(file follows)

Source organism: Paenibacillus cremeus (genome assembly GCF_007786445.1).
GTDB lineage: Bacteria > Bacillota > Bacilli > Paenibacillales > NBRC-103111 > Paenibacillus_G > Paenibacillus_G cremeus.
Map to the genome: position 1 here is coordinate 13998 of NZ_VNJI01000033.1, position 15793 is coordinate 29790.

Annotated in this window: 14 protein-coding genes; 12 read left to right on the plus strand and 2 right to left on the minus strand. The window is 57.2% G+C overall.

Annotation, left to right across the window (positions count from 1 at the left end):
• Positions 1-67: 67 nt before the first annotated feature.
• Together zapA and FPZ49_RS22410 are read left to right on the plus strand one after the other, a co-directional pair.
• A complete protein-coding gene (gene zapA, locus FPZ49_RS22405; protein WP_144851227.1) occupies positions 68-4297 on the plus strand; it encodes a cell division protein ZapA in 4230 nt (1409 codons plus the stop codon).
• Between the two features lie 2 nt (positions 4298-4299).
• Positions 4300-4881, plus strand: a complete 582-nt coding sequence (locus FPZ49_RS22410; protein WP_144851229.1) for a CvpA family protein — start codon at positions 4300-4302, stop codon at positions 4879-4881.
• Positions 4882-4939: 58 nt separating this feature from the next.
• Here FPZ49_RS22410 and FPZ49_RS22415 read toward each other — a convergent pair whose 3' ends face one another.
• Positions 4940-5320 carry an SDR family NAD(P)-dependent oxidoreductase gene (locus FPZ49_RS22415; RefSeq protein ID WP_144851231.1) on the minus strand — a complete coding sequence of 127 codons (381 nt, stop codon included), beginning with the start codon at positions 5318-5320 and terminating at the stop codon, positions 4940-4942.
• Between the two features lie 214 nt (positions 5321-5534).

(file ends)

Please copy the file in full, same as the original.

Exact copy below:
Source organism: Paenibacillus cremeus (genome assembly GCF_007786445.1).
GTDB lineage: Bacteria > Bacillota > Bacilli > Paenibacillales > NBRC-103111 > Paenibacillus_G > Paenibacillus_G cremeus.
Map to the genome: position 1 here is coordinate 13998 of NZ_VNJI01000033.1, position 15793 is coordinate 29790.

Annotated in this window: 14 protein-coding genes; 12 read left to right on the plus strand and 2 right to left on the minus strand. The window is 57.2% G+C overall.

Annotation, left to right across the window (positions count from 1 at the left end):
• Positions 1-67: 67 nt before the first annotated feature.
• Together zapA and FPZ49_RS22410 are read left to right on the plus strand one after the other, a co-directional pair.
• A complete protein-coding gene (gene zapA, locus FPZ49_RS22405; protein WP_144851227.1) occupies positions 68-4297 on the plus strand; it encodes a cell division protein ZapA in 4230 nt (1409 codons plus the stop codon).
• Between the two features lie 2 nt (positions 4298-4299).
• Positions 4300-4881, plus strand: a complete 582-nt coding sequence (locus FPZ49_RS22410; protein WP_144851229.1) for a CvpA family protein — start codon at positions 4300-4302, stop codon at positions 4879-4881.
• Positions 4882-4939: 58 nt separating this feature from the next.
• Here FPZ49_RS22410 and FPZ49_RS22415 read toward each other — a convergent pair whose 3' ends face one another.
• Positions 4940-5320 carry an SDR family NAD(P)-dependent oxidoreductase gene (locus FPZ49_RS22415; RefSeq protein ID WP_144851231.1) on the minus strand — a complete coding sequence of 127 codons (381 nt, stop codon included), beginning with the start codon at positions 5318-5320 and terminating at the stop codon, positions 4940-4942.
• Between the two features lie 214 nt (positions 5321-5534).